Archive for the ‘art’ Category

Why should I read the classics?

It is not the fault of my many excellent English teachers that my exposure to the classics in high school and college was lean. In high school, I filled my electives with extra math and science. It wasn’t until college that I really started to love literature in all its forms. I made time in my engineering curriculum to read a bit of poetry and some fiction. I even seriously considered changing my major to English but that is another story.

Fast forward to real life. I didn’t remember my love of literature until relatively recently. I dusted off my library card and took a list of recommendations from a friend to my local library and recommenced my education.

This is the first of a series on specific classics of literature. It represents my taking a stand against the obvious trend cheekily intimated by Twitterature that contemporary society’s patience for meandering through beautiful prose or getting goosebumps over a great work of poetry is waning. I will attempt to explain why I think each work is worthwhile. If you don’t already, may this series inspire you to fall in love with the classics.



Chado, as my teacher at Urasenke Seattle, Bonnie Mitchell encourages me to call it in English, or sado as my Japanese friends encourage me to call it when I speak Japanese, is the art of Japanese tea ceremony.  Chado (茶道) literally translated means the way of tea: 茶=ちゃ=cha=tea, 道=どう=do=way=path.  The do in chado is the same do as in kendo, the way of the sword, and bushido, the way of the warrior.

Chado is an ancient practice which originated in China and was imported to Korea and Japan.  Chado was passed down through generations of Zen masters who dedicated their lives to perfecting the art of tea.  Its roots in Zen inform the minimalist aesthetic of the tea room, the meditative nature of the ceremony, and basically every other aspect of the art.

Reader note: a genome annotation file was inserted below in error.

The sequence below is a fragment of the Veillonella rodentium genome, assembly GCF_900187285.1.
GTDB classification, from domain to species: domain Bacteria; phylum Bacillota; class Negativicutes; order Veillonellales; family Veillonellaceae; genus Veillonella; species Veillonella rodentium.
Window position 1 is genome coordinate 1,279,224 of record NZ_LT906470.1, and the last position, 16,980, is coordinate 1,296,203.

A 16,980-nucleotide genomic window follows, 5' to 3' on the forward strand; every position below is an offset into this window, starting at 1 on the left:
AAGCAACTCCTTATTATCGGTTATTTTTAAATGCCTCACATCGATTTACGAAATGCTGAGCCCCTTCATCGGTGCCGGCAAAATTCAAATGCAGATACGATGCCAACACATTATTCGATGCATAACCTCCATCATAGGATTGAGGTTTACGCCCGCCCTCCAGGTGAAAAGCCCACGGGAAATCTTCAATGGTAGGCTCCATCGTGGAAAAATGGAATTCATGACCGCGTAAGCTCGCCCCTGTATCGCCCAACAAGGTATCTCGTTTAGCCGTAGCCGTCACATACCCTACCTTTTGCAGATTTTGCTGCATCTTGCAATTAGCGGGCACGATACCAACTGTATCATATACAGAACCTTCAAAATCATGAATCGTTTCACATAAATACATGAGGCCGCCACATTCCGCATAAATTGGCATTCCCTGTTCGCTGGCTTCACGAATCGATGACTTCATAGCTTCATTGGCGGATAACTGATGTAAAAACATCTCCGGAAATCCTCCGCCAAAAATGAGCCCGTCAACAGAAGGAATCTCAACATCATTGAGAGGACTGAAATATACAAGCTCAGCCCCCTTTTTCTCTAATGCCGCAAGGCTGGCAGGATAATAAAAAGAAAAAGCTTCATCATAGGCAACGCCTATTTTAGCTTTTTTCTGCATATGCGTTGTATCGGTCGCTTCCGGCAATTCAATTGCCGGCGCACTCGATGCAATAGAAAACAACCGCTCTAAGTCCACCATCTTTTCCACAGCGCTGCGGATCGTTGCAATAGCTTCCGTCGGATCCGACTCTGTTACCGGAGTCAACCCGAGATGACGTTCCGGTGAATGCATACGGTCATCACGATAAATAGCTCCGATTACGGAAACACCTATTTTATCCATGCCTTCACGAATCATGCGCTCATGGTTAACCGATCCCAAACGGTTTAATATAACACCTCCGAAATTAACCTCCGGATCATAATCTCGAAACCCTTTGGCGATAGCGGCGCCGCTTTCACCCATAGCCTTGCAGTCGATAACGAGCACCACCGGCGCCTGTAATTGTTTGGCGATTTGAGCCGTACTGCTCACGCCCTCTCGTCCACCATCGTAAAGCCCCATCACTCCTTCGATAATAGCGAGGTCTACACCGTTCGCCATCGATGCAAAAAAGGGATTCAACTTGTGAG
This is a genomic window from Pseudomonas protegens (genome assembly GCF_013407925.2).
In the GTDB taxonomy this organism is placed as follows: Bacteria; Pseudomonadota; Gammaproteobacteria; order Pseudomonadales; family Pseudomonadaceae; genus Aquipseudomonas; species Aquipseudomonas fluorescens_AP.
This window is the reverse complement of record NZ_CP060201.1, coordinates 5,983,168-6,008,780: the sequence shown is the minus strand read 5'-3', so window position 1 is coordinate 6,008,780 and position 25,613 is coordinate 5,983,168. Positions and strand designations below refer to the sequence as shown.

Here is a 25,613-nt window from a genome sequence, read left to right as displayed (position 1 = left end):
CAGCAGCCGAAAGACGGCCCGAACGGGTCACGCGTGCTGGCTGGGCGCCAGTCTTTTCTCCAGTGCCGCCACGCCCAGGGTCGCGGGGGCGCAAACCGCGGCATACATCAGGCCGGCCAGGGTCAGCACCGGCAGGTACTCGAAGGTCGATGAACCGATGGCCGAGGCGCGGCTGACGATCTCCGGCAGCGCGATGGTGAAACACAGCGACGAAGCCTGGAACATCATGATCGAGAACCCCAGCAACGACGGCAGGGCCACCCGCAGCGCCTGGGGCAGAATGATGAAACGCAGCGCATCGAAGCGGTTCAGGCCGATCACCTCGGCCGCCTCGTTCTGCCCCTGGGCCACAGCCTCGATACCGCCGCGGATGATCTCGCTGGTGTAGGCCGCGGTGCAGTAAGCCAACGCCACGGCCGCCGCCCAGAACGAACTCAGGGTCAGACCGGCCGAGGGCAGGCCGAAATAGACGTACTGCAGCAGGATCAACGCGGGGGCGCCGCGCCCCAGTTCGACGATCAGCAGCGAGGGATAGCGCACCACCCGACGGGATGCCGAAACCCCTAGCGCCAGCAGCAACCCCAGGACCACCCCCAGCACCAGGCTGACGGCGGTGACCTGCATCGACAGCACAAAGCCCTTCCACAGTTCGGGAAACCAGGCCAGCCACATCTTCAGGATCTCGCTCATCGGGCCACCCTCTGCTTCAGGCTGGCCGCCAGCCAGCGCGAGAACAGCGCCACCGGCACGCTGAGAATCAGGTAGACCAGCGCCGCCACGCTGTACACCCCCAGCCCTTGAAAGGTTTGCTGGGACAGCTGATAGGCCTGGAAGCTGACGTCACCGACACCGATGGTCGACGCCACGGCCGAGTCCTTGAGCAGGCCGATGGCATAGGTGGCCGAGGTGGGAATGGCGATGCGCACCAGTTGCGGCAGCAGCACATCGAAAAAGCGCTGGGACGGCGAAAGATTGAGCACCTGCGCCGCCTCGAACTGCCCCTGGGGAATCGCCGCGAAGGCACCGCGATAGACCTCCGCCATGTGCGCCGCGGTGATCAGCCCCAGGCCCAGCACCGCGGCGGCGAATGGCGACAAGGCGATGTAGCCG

The ceremony itself can appear subdued or affectedly formal on the surface but every person in the tea room from the host, to his guests, to the last object in the room plays an active role in creating the experience.  The host must choose the objects in the room with a sensitivity to the environment, the season, and the occasion.  The guests must learn and follow the established protocol of the tea room.  The host imbues every motion with meaning and each guest gives purpose to the host by her participation.  Like in tennis, or anything for that matter, there is duality in the tea room.  Every query from either host or guest has a natural response.  Every motion has a counter motion.  Especially in this aspect, the Zen philosophy comes through.  The art of tea is an expression of harmony.  Yin and yang incarnate.